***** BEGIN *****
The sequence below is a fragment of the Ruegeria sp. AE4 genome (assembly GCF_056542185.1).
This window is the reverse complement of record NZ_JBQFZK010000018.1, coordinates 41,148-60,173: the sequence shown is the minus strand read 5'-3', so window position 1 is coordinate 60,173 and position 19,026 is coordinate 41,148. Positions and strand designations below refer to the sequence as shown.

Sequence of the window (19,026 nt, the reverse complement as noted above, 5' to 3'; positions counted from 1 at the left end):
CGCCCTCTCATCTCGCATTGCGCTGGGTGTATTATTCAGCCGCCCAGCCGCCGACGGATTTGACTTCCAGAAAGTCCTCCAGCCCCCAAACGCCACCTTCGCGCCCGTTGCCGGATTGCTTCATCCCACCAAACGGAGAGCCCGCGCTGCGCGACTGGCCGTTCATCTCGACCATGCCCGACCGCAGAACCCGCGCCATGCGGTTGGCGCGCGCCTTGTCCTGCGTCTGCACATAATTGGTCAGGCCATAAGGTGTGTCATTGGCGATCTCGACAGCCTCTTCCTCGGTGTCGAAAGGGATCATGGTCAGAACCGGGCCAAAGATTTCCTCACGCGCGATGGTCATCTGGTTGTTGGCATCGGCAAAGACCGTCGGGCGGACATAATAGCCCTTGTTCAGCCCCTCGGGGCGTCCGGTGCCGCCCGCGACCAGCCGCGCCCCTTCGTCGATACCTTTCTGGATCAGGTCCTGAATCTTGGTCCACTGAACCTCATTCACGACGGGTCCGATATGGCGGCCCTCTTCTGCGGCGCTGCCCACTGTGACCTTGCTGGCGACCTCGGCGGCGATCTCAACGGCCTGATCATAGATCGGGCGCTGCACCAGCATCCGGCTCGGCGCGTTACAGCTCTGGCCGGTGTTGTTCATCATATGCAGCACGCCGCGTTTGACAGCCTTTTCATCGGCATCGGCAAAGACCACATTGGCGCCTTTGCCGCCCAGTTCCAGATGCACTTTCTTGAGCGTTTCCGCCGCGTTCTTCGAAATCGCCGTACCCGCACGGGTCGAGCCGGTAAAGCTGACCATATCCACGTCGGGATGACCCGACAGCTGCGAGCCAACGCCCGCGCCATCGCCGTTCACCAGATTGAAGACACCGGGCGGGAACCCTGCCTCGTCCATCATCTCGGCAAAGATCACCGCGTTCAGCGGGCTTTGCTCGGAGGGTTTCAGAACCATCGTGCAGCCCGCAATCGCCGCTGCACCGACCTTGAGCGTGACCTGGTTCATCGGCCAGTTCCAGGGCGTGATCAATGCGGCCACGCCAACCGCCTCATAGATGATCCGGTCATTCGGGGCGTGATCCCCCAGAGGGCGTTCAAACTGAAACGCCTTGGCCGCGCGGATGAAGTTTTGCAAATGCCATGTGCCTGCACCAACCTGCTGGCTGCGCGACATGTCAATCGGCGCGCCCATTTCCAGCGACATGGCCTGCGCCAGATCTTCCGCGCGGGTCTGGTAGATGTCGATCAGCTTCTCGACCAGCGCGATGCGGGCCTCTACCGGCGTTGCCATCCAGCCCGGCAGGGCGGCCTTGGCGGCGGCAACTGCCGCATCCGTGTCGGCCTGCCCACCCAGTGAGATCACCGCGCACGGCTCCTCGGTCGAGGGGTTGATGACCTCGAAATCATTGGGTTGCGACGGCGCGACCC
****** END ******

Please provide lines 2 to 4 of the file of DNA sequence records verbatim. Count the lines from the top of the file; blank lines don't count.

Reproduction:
This window is the reverse complement of record NZ_JBQFZK010000018.1, coordinates 41,148-60,173: the sequence shown is the minus strand read 5'-3', so window position 1 is coordinate 60,173 and position 19,026 is coordinate 41,148. Positions and strand designations below refer to the sequence as shown.

Sequence of the window (19,026 nt, the reverse complement as noted above, 5' to 3'; positions counted from 1 at the left end):
CGCCCTCTCATCTCGCATTGCGCTGGGTGTATTATTCAGCCGCCCAGCCGCCGACGGATTTGACTTCCAGAAAGTCCTCCAGCCCCCAAACGCCACCTTCGCGCCCGTTGCCGGATTGCTTCATCCCACCAAACGGAGAGCCCGCGCTGCGCGACTGGCCGTTCATCTCGACCATGCCCGACCGCAGAACCCGCGCCATGCGGTTGGCGCGCGCCTTGTCCTGCGTCTGCACATAATTGGTCAGGCCATAAGGTGTGTCATTGGCGATCTCGACAGCCTCTTCCTCGGTGTCGAAAGGGATCATGGTCAGAACCGGGCCAAAGATTTCCTCACGCGCGATGGTCATCTGGTTGTTGGCATCGGCAAAGACCGTCGGGCGGACATAATAGCCCTTGTTCAGCCCCTCGGGGCGTCCGGTGCCGCCCGCGACCAGCCGCGCCCCTTCGTCGATACCTTTCTGGATCAGGTCCTGAATCTTGGTCCACTGAACCTCATTCACGACGGGTCCGATATGGCGGCCCTCTTCTGCGGCGCTGCCCACTGTGACCTTGCTGGCGACCTCGGCGGCGATCTCAACGGCCTGATCATAGATCGGGCGCTGCACCAGCATCCGGCTCGGCGCGTTACAGCTCTGGCCGGTGTTGTTCATCATATGCAGCACGCCGCGTTTGACAGCCTTTTCATCGGCATCGGCAAAGACCACATTGGCGCCTTTGCCGCCCAGTTCCAGATGCACTTTCTTGAGCGTTTCCGCCGCGTTCTTCGAAATCGCCGTACCCGCACGGGTCGAGCCGGTAAAGCTGACCATATCCACGTCGGGATGACCCGACAGCTGCGAGCCAACGCCCGCGCCATCGCCGTTCACCAGATTGAAGACACCGGGCGGGAACCCTGCCTCGTCCATCATCTCGGCAAAGATCACCGCGTTCAGCGGGCTTTGCTCGGAGGGTTTCAGAACCATCGTGCAGCCCGCAATCGCCGCTGCACCGACCTTGAGCGTGACCTGGTTCATCGGCCAGTTCCAGGGCGTGATCAATGCGGCCACGCCAACCGCCTCATAGATGATCCGGTCATTCGGGGCGTGATCCCCCAGAGGGCGTTCAAACTGAAACGCCTTGGCCGCGCGGATGAAGTTTTGCAAATGCCATGTGCCTGCACCAACCTGCTGGCTGCGCGACATGTCAATCGGCGCGCCCATTTCCAGCGACATGGCCTGCGCCAGATCTTCCGCGCGGGTCTGGTAGATGTCGATCAGCTTCTCGACCAGCGCGATGCGGGCCTCTACCGGCGTTGCCATCCAGCCCGGCAGGGCGGCCTTGGCGGCGGCAACTGCCGCATCCGTGTCGGCCTGCCCACCCAGTGAGATCACCGCGCACGGCTCCTCGGTCGAGGGGTTGATGACCTCGAAATCATTGGGTTGCGACGGCGCGACCC